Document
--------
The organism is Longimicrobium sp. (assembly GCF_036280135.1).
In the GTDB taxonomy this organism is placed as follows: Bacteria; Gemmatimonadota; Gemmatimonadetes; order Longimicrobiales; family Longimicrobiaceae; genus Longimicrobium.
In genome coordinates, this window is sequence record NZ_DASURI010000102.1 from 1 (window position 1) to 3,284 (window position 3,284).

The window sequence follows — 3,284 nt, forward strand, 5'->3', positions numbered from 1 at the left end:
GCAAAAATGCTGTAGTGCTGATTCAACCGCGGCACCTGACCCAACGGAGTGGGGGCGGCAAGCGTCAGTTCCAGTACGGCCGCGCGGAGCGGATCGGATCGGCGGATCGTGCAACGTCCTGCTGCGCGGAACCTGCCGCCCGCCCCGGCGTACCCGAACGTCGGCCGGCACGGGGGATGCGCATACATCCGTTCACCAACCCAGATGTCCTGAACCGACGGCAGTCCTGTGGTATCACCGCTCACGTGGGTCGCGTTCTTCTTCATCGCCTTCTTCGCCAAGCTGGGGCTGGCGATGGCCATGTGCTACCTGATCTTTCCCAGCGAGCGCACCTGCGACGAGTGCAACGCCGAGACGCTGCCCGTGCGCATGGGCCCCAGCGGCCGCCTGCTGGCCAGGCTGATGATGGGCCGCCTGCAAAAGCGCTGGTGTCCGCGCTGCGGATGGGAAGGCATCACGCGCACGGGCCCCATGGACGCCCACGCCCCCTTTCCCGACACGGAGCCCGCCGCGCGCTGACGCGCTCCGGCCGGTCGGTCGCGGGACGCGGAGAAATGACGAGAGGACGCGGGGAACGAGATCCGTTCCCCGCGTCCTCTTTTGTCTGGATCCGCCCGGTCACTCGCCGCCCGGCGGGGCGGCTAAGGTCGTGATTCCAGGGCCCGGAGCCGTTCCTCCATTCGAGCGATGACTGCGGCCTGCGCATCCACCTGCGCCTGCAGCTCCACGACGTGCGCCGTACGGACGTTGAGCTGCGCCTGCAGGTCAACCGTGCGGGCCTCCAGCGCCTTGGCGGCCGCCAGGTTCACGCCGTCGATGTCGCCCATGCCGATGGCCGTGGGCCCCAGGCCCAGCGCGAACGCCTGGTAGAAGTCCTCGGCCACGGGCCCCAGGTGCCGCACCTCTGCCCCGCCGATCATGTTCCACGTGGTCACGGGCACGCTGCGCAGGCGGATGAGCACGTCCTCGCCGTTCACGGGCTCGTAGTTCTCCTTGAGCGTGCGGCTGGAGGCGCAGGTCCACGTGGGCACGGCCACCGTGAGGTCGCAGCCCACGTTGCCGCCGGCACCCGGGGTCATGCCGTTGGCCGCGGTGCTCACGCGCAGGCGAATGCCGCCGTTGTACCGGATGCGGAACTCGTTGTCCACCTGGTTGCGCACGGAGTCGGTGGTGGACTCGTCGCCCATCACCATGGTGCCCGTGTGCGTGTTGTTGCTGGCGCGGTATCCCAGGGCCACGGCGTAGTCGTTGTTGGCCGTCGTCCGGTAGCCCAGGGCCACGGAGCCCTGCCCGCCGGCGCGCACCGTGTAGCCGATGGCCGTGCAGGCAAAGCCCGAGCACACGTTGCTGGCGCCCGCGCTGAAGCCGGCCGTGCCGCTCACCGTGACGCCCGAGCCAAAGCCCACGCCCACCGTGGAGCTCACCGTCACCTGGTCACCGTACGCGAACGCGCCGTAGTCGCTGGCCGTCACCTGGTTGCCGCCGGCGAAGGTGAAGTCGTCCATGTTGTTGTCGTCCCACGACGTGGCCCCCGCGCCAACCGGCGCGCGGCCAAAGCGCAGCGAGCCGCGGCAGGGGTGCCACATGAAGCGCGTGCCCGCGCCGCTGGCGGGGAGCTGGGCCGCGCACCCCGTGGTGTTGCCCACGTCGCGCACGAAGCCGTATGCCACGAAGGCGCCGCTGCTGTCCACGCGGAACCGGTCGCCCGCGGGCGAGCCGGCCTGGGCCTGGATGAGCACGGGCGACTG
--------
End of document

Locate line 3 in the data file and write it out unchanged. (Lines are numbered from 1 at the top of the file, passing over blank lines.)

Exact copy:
In genome coordinates, this window is sequence record NZ_DASURI010000102.1 from 1 (window position 1) to 3,284 (window position 3,284).